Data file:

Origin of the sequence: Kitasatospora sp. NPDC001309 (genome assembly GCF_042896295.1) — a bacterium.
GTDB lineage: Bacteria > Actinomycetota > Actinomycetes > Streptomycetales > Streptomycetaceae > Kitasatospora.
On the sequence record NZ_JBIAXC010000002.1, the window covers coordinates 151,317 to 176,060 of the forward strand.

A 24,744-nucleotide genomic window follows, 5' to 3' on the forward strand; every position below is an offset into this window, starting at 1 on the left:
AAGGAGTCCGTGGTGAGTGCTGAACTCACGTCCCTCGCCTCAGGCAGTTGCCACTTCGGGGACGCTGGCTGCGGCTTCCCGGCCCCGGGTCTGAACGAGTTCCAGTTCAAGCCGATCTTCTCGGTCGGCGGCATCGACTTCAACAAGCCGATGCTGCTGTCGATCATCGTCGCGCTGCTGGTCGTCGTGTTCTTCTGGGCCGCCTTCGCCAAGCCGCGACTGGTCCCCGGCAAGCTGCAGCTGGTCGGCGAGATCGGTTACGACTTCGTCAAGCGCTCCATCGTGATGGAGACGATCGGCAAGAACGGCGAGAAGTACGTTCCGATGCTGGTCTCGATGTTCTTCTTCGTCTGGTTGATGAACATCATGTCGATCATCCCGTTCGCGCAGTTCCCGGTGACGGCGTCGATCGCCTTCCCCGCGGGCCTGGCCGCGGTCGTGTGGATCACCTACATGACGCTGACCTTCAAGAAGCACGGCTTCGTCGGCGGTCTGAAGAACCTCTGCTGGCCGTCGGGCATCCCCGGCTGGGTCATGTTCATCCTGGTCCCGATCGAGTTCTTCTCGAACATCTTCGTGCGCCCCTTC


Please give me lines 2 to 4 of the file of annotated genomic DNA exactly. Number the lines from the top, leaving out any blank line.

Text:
GTDB lineage: Bacteria > Actinomycetota > Actinomycetes > Streptomycetales > Streptomycetaceae > Kitasatospora.
On the sequence record NZ_JBIAXC010000002.1, the window covers coordinates 151,317 to 176,060 of the forward strand.

A 24,744-nucleotide genomic window follows, 5' to 3' on the forward strand; every position below is an offset into this window, starting at 1 on the left: